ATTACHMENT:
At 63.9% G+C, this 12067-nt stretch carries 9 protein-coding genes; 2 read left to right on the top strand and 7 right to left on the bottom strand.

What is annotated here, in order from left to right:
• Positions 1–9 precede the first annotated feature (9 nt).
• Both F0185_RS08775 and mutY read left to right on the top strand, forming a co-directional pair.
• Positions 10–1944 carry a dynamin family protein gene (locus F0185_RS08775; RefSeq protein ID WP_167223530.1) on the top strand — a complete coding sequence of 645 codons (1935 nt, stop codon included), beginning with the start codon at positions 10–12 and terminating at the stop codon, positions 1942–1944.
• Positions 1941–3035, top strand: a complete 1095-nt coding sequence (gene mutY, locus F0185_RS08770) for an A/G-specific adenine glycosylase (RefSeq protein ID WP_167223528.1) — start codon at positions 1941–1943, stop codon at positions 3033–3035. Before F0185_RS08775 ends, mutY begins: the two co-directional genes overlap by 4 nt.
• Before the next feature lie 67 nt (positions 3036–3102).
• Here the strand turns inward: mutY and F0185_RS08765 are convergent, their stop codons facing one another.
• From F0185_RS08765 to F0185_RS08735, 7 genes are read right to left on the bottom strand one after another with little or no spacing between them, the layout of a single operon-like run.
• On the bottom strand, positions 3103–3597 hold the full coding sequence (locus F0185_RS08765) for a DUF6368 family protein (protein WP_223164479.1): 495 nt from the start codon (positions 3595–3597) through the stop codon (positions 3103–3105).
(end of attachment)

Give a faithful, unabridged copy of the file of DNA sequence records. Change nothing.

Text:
At 63.9% G+C, this 12067-nt stretch carries 9 protein-coding genes; 2 read left to right on the top strand and 7 right to left on the bottom strand.

What is annotated here, in order from left to right:
• Positions 1–9 precede the first annotated feature (9 nt).
• Both F0185_RS08775 and mutY read left to right on the top strand, forming a co-directional pair.
• Positions 10–1944 carry a dynamin family protein gene (locus F0185_RS08775; RefSeq protein ID WP_167223530.1) on the top strand — a complete coding sequence of 645 codons (1935 nt, stop codon included), beginning with the start codon at positions 10–12 and terminating at the stop codon, positions 1942–1944.
• Positions 1941–3035, top strand: a complete 1095-nt coding sequence (gene mutY, locus F0185_RS08770) for an A/G-specific adenine glycosylase (RefSeq protein ID WP_167223528.1) — start codon at positions 1941–1943, stop codon at positions 3033–3035. Before F0185_RS08775 ends, mutY begins: the two co-directional genes overlap by 4 nt.
• Before the next feature lie 67 nt (positions 3036–3102).
• Here the strand turns inward: mutY and F0185_RS08765 are convergent, their stop codons facing one another.
• From F0185_RS08765 to F0185_RS08735, 7 genes are read right to left on the bottom strand one after another with little or no spacing between them, the layout of a single operon-like run.
• On the bottom strand, positions 3103–3597 hold the full coding sequence (locus F0185_RS08765) for a DUF6368 family protein (protein WP_223164479.1): 495 nt from the start codon (positions 3595–3597) through the stop codon (positions 3103–3105).